So, I don t know that I would see as we sit here now big free cash generated out of the pipes going into being available to be used in E&P but certainly as you move into the second half of '11 and 2012, that’s when you begin to see the full benefit of the pipeline backlog and pretty significant chunks of free cash flow coming out of business.

Monroe Helm – Barrow Hanley

Okay, thanks for your answers.

Doug Foshee

Thanks, Monroe.

Operator

Next question is from the line of Jonathan Lefebvre with Wells Fargo.

Jonathan Lefebvre – Wells Fargo

Good morning guys, it’s Jonathan Lefebvre from Wells Fargo.

Doug Foshee

Hi, Jonathan.

Jonathan Lefebvre – Wells Fargo

Nice quarter. In terms of shifting back to the E&P, and I appreciate that you are going to press release this second Eagle Ford well, should we expect that you might have this done for this first quarter or should we be thinking about it being potentially a second quarter event?

Doug Foshee

The timing of the announcement, Jonathan?

Jonathan Lefebvre – Wells Fargo

That’s correct.

Doug Foshee

We’re just finishing up the fracking, so we should be within a few weeks be able to get full production test cleaned up post-frac to know we’ve got there. But the frac has gone very well, the drilling went very well, and we were very pleased with what we saw while drilling. So we’re optimistic where we stand today and within a few weeks we will know.

Jonathan Lefebvre – Wells Fargo

Great. And then in terms of the cost per well, is there anything there that you’re seeing that’s encouraging on this first well? It seems like some of the industries talking about some well costs coming down. Is it still kind of in the sites project phase?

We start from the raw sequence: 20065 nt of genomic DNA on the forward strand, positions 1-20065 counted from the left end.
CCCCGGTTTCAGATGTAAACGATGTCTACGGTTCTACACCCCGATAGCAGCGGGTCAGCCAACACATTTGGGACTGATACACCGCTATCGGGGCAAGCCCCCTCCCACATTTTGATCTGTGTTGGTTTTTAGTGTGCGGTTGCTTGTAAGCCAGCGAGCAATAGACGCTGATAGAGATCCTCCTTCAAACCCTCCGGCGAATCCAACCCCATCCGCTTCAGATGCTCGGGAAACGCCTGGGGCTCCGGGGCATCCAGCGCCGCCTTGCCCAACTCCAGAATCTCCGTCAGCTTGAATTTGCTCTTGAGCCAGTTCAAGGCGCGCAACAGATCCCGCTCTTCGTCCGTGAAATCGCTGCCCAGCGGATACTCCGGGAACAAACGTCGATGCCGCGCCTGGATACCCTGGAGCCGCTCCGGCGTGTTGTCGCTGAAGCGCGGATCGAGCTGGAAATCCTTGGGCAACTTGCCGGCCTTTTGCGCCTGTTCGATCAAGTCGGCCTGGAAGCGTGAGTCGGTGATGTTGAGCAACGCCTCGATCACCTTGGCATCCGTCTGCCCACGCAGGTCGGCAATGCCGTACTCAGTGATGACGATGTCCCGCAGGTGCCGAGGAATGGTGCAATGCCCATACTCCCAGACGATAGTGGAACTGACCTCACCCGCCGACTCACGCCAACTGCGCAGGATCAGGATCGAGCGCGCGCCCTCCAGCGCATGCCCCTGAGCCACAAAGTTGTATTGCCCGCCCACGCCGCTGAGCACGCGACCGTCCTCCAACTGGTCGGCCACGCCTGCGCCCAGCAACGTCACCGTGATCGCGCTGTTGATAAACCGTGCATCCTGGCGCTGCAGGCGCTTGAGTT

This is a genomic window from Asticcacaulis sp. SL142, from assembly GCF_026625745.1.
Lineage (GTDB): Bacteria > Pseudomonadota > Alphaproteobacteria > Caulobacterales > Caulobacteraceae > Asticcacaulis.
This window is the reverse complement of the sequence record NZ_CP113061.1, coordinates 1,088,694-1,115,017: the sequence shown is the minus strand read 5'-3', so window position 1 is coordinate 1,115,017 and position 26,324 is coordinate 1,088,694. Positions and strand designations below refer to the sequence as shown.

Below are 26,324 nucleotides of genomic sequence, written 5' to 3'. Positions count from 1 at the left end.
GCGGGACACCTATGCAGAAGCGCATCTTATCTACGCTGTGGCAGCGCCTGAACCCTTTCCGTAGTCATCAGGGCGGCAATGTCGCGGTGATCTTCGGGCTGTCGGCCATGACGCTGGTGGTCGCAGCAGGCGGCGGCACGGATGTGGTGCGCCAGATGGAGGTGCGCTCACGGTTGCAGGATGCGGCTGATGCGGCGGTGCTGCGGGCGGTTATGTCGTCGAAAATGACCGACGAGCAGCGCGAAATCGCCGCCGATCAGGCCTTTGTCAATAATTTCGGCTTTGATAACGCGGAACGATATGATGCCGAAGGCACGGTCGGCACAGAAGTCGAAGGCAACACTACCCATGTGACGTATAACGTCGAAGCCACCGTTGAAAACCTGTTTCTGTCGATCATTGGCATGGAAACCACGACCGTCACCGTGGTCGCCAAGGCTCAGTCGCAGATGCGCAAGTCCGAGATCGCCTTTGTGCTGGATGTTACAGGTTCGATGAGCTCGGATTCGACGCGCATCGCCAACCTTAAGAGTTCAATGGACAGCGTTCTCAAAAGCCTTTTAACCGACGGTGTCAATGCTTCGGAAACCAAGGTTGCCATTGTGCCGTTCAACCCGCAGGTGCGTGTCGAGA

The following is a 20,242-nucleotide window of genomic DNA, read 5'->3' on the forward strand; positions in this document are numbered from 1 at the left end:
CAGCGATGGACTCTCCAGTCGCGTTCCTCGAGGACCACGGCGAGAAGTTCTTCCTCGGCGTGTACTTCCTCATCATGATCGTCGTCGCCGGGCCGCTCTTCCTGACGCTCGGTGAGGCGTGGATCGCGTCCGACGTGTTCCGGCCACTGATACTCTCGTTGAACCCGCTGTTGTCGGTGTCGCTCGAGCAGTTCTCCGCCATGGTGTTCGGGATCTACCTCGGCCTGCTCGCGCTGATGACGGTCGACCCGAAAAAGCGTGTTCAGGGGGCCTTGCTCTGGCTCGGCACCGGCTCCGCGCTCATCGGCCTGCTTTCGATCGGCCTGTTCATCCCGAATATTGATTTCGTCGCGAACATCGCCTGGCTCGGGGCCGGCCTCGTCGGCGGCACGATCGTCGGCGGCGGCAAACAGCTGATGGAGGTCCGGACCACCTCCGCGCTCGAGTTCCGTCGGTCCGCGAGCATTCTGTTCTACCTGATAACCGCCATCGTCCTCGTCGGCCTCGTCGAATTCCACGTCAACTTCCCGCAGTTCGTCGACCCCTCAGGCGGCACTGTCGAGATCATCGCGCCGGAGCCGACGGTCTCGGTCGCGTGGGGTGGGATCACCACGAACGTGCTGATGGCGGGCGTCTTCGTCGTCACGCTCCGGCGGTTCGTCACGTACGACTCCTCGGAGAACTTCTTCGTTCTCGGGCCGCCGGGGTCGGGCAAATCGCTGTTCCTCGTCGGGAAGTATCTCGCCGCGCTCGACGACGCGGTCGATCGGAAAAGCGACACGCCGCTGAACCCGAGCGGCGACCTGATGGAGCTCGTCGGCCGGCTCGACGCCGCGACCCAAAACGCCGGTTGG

Brent Smolik

That’s only our second well, Jonathan, so we’re clearly still piloting in our learning. But the second well, when we moved further north and west was significantly shallower, and so because we had less total measured depth to drill by several thousand feet, we were much close to lower drilling costs in the first well.

So we think it will wind up being less than half the cost will be drilling and the other half or greater than half of the costs will be in the completion up in that area. We’re still thinking about kind of $5.5 to $8 million well cost largely dependent on well depth or total measure depth and total completion costs. So, however many stages we settle on and where the service cost trends. So we’re still thinking about them in that $5.5 million to $8 million range.

Jonathan Lefebvre – Wells Fargo

Okay. And then just one follow-up if I may. On the spending in the Eagle Ford, I think you said back at the Analyst Day 62 million for 10 wells. Sounds like you’re thinking about adding a second rig. How many wells and where should we think about the CapEx for this year and can you give us a little color on that?